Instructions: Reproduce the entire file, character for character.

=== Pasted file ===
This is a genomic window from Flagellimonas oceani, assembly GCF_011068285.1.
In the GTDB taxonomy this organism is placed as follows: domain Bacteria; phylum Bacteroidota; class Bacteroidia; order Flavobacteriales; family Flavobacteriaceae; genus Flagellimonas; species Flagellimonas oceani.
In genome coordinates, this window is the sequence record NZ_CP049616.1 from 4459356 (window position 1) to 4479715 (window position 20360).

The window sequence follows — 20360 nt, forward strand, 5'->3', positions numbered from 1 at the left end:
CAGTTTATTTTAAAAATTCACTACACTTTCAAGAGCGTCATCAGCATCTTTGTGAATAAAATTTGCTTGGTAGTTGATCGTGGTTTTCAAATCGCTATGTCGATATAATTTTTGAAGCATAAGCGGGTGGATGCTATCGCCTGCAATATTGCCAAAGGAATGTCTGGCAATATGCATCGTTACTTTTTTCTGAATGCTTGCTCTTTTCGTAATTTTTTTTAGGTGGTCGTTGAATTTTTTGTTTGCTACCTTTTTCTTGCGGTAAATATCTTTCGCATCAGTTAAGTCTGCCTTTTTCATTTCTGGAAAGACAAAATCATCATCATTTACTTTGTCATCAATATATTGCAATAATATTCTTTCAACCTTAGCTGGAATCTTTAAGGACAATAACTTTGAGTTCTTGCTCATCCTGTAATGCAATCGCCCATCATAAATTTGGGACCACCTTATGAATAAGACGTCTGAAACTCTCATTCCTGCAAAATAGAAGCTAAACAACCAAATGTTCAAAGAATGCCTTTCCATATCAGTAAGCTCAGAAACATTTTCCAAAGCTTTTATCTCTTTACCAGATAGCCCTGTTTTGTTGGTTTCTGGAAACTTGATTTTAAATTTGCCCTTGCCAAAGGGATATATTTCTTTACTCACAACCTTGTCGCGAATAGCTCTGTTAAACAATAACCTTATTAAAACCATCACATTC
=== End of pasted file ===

This is a genomic window from Flagellimonas oceani, assembly GCF_011068285.1.
In the GTDB taxonomy this organism is placed as follows: domain Bacteria; phylum Bacteroidota; class Bacteroidia; order Flavobacteriales; family Flavobacteriaceae; genus Flagellimonas; species Flagellimonas oceani.
In genome coordinates, this window is the sequence record NZ_CP049616.1 from 4459356 (window position 1) to 4479715 (window position 20360).

The window sequence follows — 20360 nt, forward strand, 5'->3', positions numbered from 1 at the left end:
CAGTTTATTTTAAAAATTCACTACACTTTCAAGAGCGTCATCAGCATCTTTGTGAATAAAATTTGCTTGGTAGTTGATCGTGGTTTTCAAATCGCTATGTCGATATAATTTTTGAAGCATAAGCGGGTGGATGCTATCGCCTGCAATATTGCCAAAGGAATGTCTGGCAATATGCATCGTTACTTTTTTCTGAATGCTTGCTCTTTTCGTAATTTTTTTTAGGTGGTCGTTGAATTTTTTGTTTGCTACCTTTTTCTTGCGGTAAATATCTTTCGCATCAGTTAAGTCTGCCTTTTTCATTTCTGGAAAGACAAAATCATCATCATTTACTTTGTCATCAATATATTGCAATAATATTCTTTCAACCTTAGCTGGAATCTTTAAGGACAATAACTTTGAGTTCTTGCTCATCCTGTAATGCAATCGCCCATCATAAATTTGGGACCACCTTATGAATAAGACGTCTGAAACTCTCATTCCTGCAAAATAGAAGCTAAACAACCAAATGTTCAAAGAATGCCTTTCCATATCAGTAAGCTCAGAAACATTTTCCAAAGCTTTTATCTCTTTACCAGATAGCCCTGTTTTGTTGGTTTCTGGAAACTTGATTTTAAATTTGCCCTTGCCAAAGGGATATATTTCTTTACTCACAACCTTGTCGCGAATAGCTCTGTTAAACAATAACCTTATTAAAACCATCACATTC